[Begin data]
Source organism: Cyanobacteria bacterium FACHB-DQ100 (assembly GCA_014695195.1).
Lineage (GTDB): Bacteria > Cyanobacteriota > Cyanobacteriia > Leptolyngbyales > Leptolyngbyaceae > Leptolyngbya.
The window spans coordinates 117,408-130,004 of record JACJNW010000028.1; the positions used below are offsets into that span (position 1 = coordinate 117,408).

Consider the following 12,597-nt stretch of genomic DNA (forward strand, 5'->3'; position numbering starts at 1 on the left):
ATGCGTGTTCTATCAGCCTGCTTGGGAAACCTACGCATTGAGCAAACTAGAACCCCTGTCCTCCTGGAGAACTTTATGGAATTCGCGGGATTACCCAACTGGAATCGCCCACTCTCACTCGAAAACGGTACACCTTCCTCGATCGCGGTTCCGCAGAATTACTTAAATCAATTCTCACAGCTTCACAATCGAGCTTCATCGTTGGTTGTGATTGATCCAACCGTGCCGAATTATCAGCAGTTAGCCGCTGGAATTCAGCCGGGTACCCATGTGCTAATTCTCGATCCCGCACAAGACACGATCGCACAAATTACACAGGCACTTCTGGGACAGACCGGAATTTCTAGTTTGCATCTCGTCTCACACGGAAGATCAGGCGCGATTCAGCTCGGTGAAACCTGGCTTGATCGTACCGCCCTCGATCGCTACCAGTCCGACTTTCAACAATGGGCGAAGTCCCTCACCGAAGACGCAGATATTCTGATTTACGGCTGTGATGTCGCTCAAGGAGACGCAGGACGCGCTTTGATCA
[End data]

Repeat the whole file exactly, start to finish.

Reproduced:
Source organism: Cyanobacteria bacterium FACHB-DQ100 (assembly GCA_014695195.1).
Lineage (GTDB): Bacteria > Cyanobacteriota > Cyanobacteriia > Leptolyngbyales > Leptolyngbyaceae > Leptolyngbya.
The window spans coordinates 117,408-130,004 of record JACJNW010000028.1; the positions used below are offsets into that span (position 1 = coordinate 117,408).

Consider the following 12,597-nt stretch of genomic DNA (forward strand, 5'->3'; position numbering starts at 1 on the left):
ATGCGTGTTCTATCAGCCTGCTTGGGAAACCTACGCATTGAGCAAACTAGAACCCCTGTCCTCCTGGAGAACTTTATGGAATTCGCGGGATTACCCAACTGGAATCGCCCACTCTCACTCGAAAACGGTACACCTTCCTCGATCGCGGTTCCGCAGAATTACTTAAATCAATTCTCACAGCTTCACAATCGAGCTTCATCGTTGGTTGTGATTGATCCAACCGTGCCGAATTATCAGCAGTTAGCCGCTGGAATTCAGCCGGGTACCCATGTGCTAATTCTCGATCCCGCACAAGACACGATCGCACAAATTACACAGGCACTTCTGGGACAGACCGGAATTTCTAGTTTGCATCTCGTCTCACACGGAAGATCAGGCGCGATTCAGCTCGGTGAAACCTGGCTTGATCGTACCGCCCTCGATCGCTACCAGTCCGACTTTCAACAATGGGCGAAGTCCCTCACCGAAGACGCAGATATTCTGATTTACGGCTGTGATGTCGCTCAAGGAGACGCAGGACGCGCTTTGATCA